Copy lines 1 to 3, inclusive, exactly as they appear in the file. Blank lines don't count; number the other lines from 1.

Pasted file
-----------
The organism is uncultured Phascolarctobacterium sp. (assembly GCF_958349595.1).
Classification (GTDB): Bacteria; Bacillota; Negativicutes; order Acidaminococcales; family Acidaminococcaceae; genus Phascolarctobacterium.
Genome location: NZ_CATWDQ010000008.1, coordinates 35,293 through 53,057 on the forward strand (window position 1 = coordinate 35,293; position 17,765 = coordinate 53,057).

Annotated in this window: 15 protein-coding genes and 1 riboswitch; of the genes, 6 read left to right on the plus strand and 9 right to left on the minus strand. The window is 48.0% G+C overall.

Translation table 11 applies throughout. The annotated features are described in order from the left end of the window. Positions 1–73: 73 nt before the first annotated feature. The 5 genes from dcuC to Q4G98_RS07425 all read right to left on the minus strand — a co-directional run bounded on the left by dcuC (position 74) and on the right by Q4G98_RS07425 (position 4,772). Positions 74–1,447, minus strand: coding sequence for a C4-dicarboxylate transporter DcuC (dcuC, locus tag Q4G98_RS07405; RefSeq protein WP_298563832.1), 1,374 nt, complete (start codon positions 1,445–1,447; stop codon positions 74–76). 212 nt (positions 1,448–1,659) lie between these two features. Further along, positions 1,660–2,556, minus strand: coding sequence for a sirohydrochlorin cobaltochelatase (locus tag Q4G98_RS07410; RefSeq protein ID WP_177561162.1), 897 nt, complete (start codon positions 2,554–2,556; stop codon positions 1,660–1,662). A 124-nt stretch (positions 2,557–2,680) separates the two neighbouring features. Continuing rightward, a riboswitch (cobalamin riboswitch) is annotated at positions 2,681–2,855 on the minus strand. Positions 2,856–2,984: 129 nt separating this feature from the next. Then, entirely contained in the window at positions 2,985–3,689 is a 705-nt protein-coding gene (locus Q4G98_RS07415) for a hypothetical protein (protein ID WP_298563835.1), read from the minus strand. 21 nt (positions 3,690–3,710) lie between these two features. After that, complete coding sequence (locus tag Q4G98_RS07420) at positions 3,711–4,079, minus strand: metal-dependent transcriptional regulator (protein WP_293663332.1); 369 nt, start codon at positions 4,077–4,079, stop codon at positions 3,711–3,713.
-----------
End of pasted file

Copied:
The organism is uncultured Phascolarctobacterium sp. (assembly GCF_958349595.1).
Classification (GTDB): Bacteria; Bacillota; Negativicutes; order Acidaminococcales; family Acidaminococcaceae; genus Phascolarctobacterium.
Genome location: NZ_CATWDQ010000008.1, coordinates 35,293 through 53,057 on the forward strand (window position 1 = coordinate 35,293; position 17,765 = coordinate 53,057).